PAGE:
Choosing Your Wedding Colors


Picking your wedding colors can be a lot trickier than a bride or groom-to-be may think. After all, we all know our colors and what generally goes with what, right? Almost, and many people do have a knack for decorating, but for those of us who may need a helpful push in the right direction, here are eight steps to a great wedding color palette.


Use The Inspiration Around You

One of the most important decisions in planning a wedding is the venue and its location. So, if you are artistically inclined, use what palette ideas you have in mind to narrow what venues and locations you’re considering hosting your ceremony and reception in. If you love the cooling colors of summer, consider a beach wedding! If you’re more into a cozy feel of fall, look into some rustic wedding ideas. Of course, we can reverse course pretty easily here too. What if you’re not sure what colors you would prefer on Your Day, then ask yourself where you would prefer to have your ceremony and reception. A destination wedding, maybe? Think of what variations of that country’s national colors would make a nice palette. Are you infatuated with the idea of having a spring brunch reception? Look for some unique pastel colors to incorporate.


Seasonality Says A Lot

Your wardrobe and wedding colors can really tie everything together if done right. A winter bride always looks stunning in a white wedding palette while a spring wedding day would look just as amazing in all white, but pastels would give it a more lighthearted feel. It all depends on if you want to tie-in the time of year and weather with your celebration.


Mood: [Insert Colors Here]

As briefly mentioned before, the feel and mood that you want your wedding to have can really help you figure out what colors would be best. For a dramatic wedding, it would be wise to stay away from pastel colors and hone-in on darker shades of jewel, red, or gold. A wedding that is looking for more of a fun, frolicking feel to it, look at colors that you’d see on a bright, sunny day; colors such as peach and periwinkle or white and sky blue. Then, of course, there’s always the black and white wedding theme for the best of both worlds!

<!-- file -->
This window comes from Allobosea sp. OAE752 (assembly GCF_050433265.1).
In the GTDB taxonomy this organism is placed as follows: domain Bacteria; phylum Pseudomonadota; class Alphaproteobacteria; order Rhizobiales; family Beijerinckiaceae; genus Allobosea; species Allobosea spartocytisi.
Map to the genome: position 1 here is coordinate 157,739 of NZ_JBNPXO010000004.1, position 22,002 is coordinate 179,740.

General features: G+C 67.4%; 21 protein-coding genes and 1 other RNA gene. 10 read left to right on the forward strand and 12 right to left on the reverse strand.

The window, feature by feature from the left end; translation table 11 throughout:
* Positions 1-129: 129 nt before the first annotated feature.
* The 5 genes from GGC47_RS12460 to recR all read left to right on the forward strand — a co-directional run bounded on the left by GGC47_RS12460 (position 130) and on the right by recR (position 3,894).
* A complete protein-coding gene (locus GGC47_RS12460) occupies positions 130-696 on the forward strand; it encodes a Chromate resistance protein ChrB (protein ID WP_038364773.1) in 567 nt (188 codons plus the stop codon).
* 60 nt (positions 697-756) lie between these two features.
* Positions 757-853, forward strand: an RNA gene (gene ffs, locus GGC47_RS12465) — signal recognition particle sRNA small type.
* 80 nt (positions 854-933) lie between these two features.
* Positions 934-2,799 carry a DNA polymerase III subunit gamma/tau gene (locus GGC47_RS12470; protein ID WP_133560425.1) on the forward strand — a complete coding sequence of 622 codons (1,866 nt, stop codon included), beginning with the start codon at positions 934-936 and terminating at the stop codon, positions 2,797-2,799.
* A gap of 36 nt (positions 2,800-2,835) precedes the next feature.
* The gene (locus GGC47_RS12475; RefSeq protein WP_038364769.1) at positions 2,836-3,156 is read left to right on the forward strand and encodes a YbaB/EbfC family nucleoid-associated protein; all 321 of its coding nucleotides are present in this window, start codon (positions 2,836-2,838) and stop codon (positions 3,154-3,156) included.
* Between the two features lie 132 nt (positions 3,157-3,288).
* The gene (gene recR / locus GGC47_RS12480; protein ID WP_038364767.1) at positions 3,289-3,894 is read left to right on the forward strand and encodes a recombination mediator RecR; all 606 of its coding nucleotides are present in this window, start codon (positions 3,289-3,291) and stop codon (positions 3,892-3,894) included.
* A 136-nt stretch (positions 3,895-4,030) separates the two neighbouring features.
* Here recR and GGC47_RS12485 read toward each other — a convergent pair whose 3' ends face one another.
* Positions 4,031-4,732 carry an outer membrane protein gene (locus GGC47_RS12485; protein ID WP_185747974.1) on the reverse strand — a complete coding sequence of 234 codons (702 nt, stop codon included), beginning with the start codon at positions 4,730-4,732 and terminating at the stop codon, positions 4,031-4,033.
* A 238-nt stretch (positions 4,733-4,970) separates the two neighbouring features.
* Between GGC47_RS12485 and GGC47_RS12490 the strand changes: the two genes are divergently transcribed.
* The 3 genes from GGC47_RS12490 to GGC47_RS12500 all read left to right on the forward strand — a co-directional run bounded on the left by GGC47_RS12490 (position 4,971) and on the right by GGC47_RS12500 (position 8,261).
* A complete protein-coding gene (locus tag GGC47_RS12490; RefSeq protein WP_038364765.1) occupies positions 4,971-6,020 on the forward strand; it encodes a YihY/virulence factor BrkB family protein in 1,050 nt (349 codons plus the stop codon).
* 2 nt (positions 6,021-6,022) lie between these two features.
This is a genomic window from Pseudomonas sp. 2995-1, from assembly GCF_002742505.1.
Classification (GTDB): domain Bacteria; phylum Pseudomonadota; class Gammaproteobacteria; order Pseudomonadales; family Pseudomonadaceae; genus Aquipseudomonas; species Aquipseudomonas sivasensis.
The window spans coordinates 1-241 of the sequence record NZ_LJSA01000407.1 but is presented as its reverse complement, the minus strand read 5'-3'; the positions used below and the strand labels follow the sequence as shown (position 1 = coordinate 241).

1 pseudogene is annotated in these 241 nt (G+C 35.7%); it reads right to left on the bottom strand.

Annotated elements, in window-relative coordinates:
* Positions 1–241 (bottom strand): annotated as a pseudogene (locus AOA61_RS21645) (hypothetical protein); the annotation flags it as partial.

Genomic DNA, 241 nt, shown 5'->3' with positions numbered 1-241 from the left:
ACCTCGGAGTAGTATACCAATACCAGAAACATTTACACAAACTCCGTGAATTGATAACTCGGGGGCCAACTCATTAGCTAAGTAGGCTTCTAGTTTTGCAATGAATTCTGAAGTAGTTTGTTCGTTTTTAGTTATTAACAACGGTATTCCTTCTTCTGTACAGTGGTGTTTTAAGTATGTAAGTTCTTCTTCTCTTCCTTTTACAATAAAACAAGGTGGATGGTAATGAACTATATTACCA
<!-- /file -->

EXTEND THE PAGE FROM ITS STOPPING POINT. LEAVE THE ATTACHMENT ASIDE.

Ask Around

When in doubt, ask your family members and closest friends for help deciding! Guests, more often than not, love being involved in the wedding (see: Ross and Chandler at Phoebe’s wedding) even if it’s a tiny thing like giving color palette input. You know what they say, two minds are better than one, so take those minds of the guests you’re inviting and put them to good work!

Blog inspiration: https://www.theknot.com/content/weddings-with-color
Picture credit: https://www.pinterest.com/pin/561613016008335591/, https://www.pinterest.com/pin/561613016014732705/, https://www.pinterest.com/pin/561613016014745737/, https://www.pinterest.com/pin/561613016022685064/, https://www.pinterest.com/pin/561613016022854698/

Short Attention Spans Aren't The Problem


It seems like every other week I read an article bemoaning the ever-declining length of the human attention span, which apparently is down to 4 ½ seconds. (Which means you’re no longer even reading this.)

Here’s the thing though: I’ve never been able to find a legitimate study that scientifically documents this supposed decline.

And in fact, there’s plenty of evidence to the contrary: Movie audiences will happily sit in a darkened theater (or “theatre” in Europe) for up to three hours at a time. People routinely binge watch ten to twelve straight hours of television via Hulu or Netflix. And every new “Harry Potter” book caused millions of kids to worry their parents by refusing to come down to dinner because they were too busy reading.

The problem isn’t that we have shorter attention spans than ever before, it’s that we have a lower tolerance for being bored.

Which means if people aren’t reading your articles, listening to your sales presentations or watching your videos, it’s not because people don’t have sufficient attention spans, it’s because your stuff sucks.

The reality is, if you stuff is awesome, people will pay attention to it.

So how do you make your stuff awesome?

Know your audience
Define your ideal client: age, sex, job title, industry, location, marital status, income, etc. Write or record specifically for them.



Focus on what they care about